# Homework Help: $S_p$ generated by any transposition and p-cycle

1. May 26, 2017

### Bashyboy

1. The problem statement, all variables and given/known data
Let $p$ be prime. Show that $S_p = \langle \tau, \sigma$, where $\tau$ is any transposition and $\sigma$ any $p$-cycle.

2. Relevant equations

3. The attempt at a solution

I read somewhere that it suffices to prove this for $\sigma = (1,2,...,p)$. Intuitively, this is clear, but I want to justify this. Let $\sigma = (x_1,.x_2,...,x_p)$. Let $f : \{1,...,p\} \to \{1,...,p\}$ be defined $f(x_i) = i$ and fixes everything else. It seems that we need to show that $S_p = \langle \tau, \sigma \rangle$ if and only if $S_p = \langle f \tau, f \sigma \rangle$, which can be proven by showing $\langle f \tau , f \sigma \rangle = f \langle \tau, \sigma \rangle$, in order to justify this reduction.

Showing $\langle f \tau , f \sigma \rangle \subseteq f \langle \tau, \sigma \rangle$ is rather simple, but I am having trouble with the other inclusion. I am probably overlooking some trivial fact. I could use a hint.

2. May 26, 2017

### Staff: Mentor

What is $\langle f\tau,f\sigma \rangle$ after you managed to prove the result for $(1,\ldots ,p)\,$?

3. May 26, 2017

### Bashyboy

I was thinking that $\langle gx,gy \rangle = \langle g \langle x,y \rangle$ was a result that held for all groups. Is that not true? I should have specified that I would like to prove that it is true for all groups.

4. May 26, 2017

### Staff: Mentor

This is not what I meant. Far simpler than this. I asked basically: What are $f \tau$ and $f \sigma$, what do they look like? And then, if you managed to prove the result in the special case of transposition and $p-$cycle $(1,\ldots ,p)$, what is $\langle f\tau , f \sigma \rangle$ for a subgroup?

5. May 26, 2017

### Bashyboy

Well, $f \tau$ would just be some transposition and $f \sigma$ would give us back $(x_1,...,x_p)$, right?

6. May 26, 2017

### Staff: Mentor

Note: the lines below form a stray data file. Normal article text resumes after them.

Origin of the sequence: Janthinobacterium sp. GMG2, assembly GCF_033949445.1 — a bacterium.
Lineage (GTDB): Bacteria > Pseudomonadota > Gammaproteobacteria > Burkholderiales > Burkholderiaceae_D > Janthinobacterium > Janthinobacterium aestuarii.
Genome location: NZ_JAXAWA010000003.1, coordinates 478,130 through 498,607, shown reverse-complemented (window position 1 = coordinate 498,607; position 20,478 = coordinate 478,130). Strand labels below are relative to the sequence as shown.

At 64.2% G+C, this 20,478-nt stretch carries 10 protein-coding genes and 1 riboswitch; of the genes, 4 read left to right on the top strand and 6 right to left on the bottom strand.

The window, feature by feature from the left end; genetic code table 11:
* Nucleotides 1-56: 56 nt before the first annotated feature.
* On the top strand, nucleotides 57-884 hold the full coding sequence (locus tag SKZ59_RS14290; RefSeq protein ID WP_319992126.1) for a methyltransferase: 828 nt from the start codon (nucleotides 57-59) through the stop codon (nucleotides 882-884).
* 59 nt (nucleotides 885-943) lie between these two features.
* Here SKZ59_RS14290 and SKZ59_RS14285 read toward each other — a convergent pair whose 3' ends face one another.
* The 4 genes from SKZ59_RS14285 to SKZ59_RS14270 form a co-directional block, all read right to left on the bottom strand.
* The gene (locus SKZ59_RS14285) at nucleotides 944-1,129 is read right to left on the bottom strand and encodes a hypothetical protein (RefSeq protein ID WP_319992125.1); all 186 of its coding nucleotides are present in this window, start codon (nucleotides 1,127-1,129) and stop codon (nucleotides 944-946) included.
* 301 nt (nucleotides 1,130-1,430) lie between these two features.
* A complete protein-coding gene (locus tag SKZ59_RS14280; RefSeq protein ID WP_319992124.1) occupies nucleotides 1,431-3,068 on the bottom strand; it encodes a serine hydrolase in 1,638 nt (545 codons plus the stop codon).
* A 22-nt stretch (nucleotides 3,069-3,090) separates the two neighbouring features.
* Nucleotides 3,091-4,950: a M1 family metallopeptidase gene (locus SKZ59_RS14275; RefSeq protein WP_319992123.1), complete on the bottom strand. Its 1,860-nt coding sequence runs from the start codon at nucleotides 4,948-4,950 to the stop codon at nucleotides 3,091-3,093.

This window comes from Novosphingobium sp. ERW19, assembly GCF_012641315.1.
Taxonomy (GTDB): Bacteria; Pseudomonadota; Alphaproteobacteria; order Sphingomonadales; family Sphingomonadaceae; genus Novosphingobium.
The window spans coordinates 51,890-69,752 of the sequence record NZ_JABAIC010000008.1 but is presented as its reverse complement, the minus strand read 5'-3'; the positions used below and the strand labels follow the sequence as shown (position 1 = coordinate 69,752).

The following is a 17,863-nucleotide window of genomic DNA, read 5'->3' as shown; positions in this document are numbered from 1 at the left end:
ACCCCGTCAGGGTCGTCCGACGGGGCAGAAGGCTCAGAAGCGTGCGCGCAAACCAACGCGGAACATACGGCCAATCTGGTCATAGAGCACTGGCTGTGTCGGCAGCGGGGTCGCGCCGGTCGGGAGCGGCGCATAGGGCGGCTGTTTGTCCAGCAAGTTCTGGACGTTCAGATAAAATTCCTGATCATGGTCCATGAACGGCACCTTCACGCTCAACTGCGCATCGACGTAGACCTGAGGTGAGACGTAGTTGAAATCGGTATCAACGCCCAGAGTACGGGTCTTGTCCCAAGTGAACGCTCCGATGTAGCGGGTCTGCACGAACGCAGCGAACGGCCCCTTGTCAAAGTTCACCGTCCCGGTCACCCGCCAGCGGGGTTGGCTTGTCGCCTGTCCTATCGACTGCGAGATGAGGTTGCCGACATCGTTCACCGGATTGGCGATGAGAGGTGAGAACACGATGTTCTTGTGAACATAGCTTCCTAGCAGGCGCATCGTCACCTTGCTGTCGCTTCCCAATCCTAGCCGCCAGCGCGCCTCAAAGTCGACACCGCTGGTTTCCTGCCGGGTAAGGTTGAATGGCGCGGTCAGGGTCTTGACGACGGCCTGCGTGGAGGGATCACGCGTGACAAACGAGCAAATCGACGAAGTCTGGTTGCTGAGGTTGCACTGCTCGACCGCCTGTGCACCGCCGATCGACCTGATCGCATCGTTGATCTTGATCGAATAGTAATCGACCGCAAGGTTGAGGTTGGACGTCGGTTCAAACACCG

Yes. Since we have no further condition on the transposition used, we can use $\tau$ as well as $f \tau$. It makes no difference for "any".
O.k., beside of the part "fixes everything else" which I don't see why you want to have this, yourself has defined $\sigma = (x_1,x_2, \ldots,x_p)$ so I assumed $f \sigma = (1, \ldots ,p)$. I thought this was the formal notation for renumbering the elements, which we actually want to do. Now assume we have proven, that $S_p$ is generated by some transposition $f \tau$ and the $p-$cycle $f \sigma = (1,\ldots ,p)$. This makes $\langle f\tau , f \sigma \rangle = S_p$. You further have said
which leaves us with the situation $S_p=\langle f \tau , f \sigma \rangle \subseteq f \langle \tau, \sigma \rangle$ rather simple and I simply wanted to point you to
$$f \langle \tau, \sigma \rangle \subseteq S_p = \langle f \tau , f \sigma \rangle$$ is by far even simpler!

7. May 29, 2017

### Bashyboy

I think there might be a problem. $f \langle \tau, \sigma$ is a left-coset and therefore isn't generally a group. So, even though $f \langle \tau, \sigma \rangle$ contains the generators $f \tau$ and $f \sigma$, this doesn't necessarily imply that it contains $\langle f \tau, f \sigma$.

At this point, I am not sure how to fix the proof.

8. Jun 6, 2017

### Staff: Mentor

I'm not sure what you mean. $f\langle \tau, \sigma \rangle = \{fg\,\vert \,g \in \langle \tau, \sigma \rangle\}$. I haven't checked your "rather simple" part, but as $S_p$ is the entire group, it contains of course its elements $fg$.